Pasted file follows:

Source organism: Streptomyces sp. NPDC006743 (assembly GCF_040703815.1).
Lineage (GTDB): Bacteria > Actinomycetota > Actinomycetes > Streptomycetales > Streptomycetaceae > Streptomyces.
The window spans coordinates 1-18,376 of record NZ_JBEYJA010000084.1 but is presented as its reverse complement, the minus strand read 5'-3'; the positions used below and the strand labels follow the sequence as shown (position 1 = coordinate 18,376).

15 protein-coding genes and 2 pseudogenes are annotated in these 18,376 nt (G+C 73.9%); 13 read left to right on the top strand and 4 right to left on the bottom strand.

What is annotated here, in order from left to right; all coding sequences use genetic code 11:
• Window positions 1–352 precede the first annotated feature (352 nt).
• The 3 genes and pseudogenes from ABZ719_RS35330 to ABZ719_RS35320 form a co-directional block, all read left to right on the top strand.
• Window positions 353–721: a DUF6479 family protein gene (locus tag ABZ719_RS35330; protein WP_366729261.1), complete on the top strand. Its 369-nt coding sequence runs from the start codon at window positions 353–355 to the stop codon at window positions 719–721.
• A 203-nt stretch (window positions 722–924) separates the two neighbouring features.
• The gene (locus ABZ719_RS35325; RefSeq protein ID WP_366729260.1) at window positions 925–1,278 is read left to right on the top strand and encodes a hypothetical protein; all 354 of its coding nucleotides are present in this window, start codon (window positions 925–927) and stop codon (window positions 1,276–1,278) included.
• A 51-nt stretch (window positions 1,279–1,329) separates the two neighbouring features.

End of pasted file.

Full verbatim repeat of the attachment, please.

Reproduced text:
Source organism: Streptomyces sp. NPDC006743 (assembly GCF_040703815.1).
Lineage (GTDB): Bacteria > Actinomycetota > Actinomycetes > Streptomycetales > Streptomycetaceae > Streptomyces.
The window spans coordinates 1-18,376 of record NZ_JBEYJA010000084.1 but is presented as its reverse complement, the minus strand read 5'-3'; the positions used below and the strand labels follow the sequence as shown (position 1 = coordinate 18,376).

15 protein-coding genes and 2 pseudogenes are annotated in these 18,376 nt (G+C 73.9%); 13 read left to right on the top strand and 4 right to left on the bottom strand.

What is annotated here, in order from left to right; all coding sequences use genetic code 11:
• Window positions 1–352 precede the first annotated feature (352 nt).
• The 3 genes and pseudogenes from ABZ719_RS35330 to ABZ719_RS35320 form a co-directional block, all read left to right on the top strand.
• Window positions 353–721: a DUF6479 family protein gene (locus tag ABZ719_RS35330; protein WP_366729261.1), complete on the top strand. Its 369-nt coding sequence runs from the start codon at window positions 353–355 to the stop codon at window positions 719–721.
• A 203-nt stretch (window positions 722–924) separates the two neighbouring features.
• The gene (locus ABZ719_RS35325; RefSeq protein ID WP_366729260.1) at window positions 925–1,278 is read left to right on the top strand and encodes a hypothetical protein; all 354 of its coding nucleotides are present in this window, start codon (window positions 925–927) and stop codon (window positions 1,276–1,278) included.
• A 51-nt stretch (window positions 1,279–1,329) separates the two neighbouring features.